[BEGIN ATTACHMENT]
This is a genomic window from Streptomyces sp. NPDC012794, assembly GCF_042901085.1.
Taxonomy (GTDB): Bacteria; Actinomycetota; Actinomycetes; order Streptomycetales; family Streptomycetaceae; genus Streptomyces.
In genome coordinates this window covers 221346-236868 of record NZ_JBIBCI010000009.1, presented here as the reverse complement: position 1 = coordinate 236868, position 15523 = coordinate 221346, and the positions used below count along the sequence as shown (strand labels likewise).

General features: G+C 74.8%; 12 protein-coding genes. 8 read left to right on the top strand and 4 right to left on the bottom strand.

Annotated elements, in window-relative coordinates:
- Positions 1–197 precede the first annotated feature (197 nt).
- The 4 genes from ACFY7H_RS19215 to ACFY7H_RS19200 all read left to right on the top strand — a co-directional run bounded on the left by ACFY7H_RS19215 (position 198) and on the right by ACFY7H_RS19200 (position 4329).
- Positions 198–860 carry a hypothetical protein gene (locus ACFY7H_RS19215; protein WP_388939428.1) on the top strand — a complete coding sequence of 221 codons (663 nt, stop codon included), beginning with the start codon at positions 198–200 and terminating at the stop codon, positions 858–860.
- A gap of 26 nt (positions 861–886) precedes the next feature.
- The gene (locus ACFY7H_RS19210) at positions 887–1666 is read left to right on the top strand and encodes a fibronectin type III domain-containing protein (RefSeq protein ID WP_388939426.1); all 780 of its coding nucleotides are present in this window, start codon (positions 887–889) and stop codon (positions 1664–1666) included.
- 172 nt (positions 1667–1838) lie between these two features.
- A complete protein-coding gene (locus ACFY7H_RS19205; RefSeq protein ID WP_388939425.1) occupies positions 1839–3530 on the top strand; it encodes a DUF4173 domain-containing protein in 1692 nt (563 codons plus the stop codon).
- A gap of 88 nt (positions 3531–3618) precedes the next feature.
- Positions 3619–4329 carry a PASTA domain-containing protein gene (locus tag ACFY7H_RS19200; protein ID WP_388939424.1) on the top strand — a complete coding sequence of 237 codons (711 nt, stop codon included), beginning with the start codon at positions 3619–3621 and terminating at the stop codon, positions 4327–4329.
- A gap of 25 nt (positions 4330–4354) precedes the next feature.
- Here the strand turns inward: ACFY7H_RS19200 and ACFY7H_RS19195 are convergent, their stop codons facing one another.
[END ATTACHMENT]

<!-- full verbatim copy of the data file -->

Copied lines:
This is a genomic window from Streptomyces sp. NPDC012794, assembly GCF_042901085.1.
Taxonomy (GTDB): Bacteria; Actinomycetota; Actinomycetes; order Streptomycetales; family Streptomycetaceae; genus Streptomyces.
In genome coordinates this window covers 221346-236868 of record NZ_JBIBCI010000009.1, presented here as the reverse complement: position 1 = coordinate 236868, position 15523 = coordinate 221346, and the positions used below count along the sequence as shown (strand labels likewise).

General features: G+C 74.8%; 12 protein-coding genes. 8 read left to right on the top strand and 4 right to left on the bottom strand.

Annotated elements, in window-relative coordinates:
- Positions 1–197 precede the first annotated feature (197 nt).
- The 4 genes from ACFY7H_RS19215 to ACFY7H_RS19200 all read left to right on the top strand — a co-directional run bounded on the left by ACFY7H_RS19215 (position 198) and on the right by ACFY7H_RS19200 (position 4329).
- Positions 198–860 carry a hypothetical protein gene (locus ACFY7H_RS19215; protein WP_388939428.1) on the top strand — a complete coding sequence of 221 codons (663 nt, stop codon included), beginning with the start codon at positions 198–200 and terminating at the stop codon, positions 858–860.
- A gap of 26 nt (positions 861–886) precedes the next feature.
- The gene (locus ACFY7H_RS19210) at positions 887–1666 is read left to right on the top strand and encodes a fibronectin type III domain-containing protein (RefSeq protein ID WP_388939426.1); all 780 of its coding nucleotides are present in this window, start codon (positions 887–889) and stop codon (positions 1664–1666) included.
- 172 nt (positions 1667–1838) lie between these two features.
- A complete protein-coding gene (locus ACFY7H_RS19205; RefSeq protein ID WP_388939425.1) occupies positions 1839–3530 on the top strand; it encodes a DUF4173 domain-containing protein in 1692 nt (563 codons plus the stop codon).
- A gap of 88 nt (positions 3531–3618) precedes the next feature.
- Positions 3619–4329 carry a PASTA domain-containing protein gene (locus tag ACFY7H_RS19200; protein ID WP_388939424.1) on the top strand — a complete coding sequence of 237 codons (711 nt, stop codon included), beginning with the start codon at positions 3619–3621 and terminating at the stop codon, positions 4327–4329.
- A gap of 25 nt (positions 4330–4354) precedes the next feature.
- Here the strand turns inward: ACFY7H_RS19200 and ACFY7H_RS19195 are convergent, their stop codons facing one another.